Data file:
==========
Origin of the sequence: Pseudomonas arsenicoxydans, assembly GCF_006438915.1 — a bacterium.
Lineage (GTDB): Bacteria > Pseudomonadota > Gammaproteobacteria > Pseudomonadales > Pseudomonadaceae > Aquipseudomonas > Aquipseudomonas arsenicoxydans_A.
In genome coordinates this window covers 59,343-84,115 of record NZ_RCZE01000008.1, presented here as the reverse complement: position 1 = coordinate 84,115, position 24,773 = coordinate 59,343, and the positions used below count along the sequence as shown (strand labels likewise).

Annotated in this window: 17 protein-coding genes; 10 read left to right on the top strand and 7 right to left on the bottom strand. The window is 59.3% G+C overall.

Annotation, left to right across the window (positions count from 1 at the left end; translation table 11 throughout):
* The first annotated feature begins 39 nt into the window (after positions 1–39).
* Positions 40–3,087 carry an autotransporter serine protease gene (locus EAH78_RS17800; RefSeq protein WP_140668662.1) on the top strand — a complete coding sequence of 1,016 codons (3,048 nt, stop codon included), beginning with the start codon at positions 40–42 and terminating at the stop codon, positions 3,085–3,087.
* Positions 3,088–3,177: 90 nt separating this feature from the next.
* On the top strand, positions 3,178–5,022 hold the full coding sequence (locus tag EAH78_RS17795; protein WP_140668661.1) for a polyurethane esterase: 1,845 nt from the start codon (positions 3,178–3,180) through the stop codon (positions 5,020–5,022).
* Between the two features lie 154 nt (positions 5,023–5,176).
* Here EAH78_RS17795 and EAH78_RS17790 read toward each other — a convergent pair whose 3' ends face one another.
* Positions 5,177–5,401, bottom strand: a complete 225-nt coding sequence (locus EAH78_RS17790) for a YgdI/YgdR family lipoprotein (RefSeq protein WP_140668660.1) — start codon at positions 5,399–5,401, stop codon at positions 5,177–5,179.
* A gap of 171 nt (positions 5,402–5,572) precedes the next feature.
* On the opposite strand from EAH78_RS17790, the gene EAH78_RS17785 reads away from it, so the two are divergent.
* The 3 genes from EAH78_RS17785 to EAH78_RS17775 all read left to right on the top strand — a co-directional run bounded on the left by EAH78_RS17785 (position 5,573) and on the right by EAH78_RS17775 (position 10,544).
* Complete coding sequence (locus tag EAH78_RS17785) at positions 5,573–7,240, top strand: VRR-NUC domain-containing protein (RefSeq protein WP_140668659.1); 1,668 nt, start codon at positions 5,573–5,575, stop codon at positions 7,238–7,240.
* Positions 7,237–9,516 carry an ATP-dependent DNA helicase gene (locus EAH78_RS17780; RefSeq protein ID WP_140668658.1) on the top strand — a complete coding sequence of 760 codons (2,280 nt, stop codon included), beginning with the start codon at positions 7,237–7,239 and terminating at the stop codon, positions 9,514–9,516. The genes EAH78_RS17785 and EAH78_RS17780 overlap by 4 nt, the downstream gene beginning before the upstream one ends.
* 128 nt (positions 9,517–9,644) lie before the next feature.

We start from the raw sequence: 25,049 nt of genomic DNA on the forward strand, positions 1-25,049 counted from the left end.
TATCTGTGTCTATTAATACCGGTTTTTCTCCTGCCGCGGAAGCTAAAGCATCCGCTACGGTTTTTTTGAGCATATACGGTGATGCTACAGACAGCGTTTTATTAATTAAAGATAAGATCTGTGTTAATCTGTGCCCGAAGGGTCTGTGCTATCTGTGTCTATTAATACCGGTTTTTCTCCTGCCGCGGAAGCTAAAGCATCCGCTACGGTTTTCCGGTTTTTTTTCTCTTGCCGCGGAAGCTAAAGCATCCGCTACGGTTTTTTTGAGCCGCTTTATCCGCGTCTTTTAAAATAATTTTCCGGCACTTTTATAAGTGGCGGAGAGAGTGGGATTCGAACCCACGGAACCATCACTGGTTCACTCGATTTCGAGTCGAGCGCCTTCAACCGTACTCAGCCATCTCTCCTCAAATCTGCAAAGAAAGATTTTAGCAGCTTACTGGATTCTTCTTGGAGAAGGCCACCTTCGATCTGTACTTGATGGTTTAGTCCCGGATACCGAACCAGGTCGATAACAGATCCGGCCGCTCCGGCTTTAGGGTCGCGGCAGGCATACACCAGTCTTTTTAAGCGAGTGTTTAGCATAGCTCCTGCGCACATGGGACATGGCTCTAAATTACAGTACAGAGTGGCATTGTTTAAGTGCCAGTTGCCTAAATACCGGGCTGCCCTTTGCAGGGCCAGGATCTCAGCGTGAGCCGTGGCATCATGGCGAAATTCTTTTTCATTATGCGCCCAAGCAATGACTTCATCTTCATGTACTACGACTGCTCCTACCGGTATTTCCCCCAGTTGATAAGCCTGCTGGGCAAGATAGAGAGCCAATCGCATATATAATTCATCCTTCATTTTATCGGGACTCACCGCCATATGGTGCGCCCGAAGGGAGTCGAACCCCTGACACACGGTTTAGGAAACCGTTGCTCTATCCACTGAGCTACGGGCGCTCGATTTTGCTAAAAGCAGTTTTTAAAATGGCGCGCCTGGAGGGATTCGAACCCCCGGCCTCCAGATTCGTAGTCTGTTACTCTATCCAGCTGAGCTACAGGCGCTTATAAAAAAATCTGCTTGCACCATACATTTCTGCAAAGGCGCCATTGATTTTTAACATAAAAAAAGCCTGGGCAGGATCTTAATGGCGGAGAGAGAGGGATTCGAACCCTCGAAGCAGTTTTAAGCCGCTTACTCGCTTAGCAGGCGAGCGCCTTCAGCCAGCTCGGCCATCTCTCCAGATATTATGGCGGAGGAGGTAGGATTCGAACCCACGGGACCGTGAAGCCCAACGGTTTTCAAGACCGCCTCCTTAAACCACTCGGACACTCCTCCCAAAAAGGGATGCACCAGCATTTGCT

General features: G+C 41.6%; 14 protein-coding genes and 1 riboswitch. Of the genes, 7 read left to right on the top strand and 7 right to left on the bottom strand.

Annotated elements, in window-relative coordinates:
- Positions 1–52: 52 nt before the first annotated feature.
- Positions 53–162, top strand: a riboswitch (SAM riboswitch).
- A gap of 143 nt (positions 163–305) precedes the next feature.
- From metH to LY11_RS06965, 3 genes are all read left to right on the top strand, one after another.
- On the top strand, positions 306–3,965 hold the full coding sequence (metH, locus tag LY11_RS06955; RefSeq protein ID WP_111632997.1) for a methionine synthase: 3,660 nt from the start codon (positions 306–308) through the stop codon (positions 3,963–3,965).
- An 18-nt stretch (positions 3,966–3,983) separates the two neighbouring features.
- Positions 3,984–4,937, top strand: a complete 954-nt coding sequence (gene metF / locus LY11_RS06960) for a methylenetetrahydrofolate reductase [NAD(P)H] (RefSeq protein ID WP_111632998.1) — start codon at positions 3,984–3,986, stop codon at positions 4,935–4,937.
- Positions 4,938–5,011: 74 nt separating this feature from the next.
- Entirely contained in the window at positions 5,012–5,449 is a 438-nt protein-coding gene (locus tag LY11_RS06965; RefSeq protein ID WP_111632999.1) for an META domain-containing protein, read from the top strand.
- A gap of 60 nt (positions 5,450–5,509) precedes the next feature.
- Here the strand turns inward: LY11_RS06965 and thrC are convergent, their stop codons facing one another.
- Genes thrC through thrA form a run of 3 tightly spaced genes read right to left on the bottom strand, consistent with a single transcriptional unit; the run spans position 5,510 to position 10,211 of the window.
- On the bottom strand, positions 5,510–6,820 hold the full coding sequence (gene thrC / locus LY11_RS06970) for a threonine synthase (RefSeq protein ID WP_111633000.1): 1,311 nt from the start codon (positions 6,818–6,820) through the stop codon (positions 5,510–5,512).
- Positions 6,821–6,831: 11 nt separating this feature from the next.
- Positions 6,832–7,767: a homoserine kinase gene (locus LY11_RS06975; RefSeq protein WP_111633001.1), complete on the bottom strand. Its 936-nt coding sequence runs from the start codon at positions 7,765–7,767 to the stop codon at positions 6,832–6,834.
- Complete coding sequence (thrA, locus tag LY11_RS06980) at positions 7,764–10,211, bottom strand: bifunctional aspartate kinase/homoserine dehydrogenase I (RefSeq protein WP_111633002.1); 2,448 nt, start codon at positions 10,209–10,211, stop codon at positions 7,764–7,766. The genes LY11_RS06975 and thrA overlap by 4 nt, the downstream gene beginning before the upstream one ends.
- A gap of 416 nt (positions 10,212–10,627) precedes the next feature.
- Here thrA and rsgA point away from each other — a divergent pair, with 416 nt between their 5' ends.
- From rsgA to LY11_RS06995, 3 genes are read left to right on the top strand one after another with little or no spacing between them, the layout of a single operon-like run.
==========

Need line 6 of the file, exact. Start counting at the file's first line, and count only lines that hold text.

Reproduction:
* The first annotated feature begins 39 nt into the window (after positions 1–39).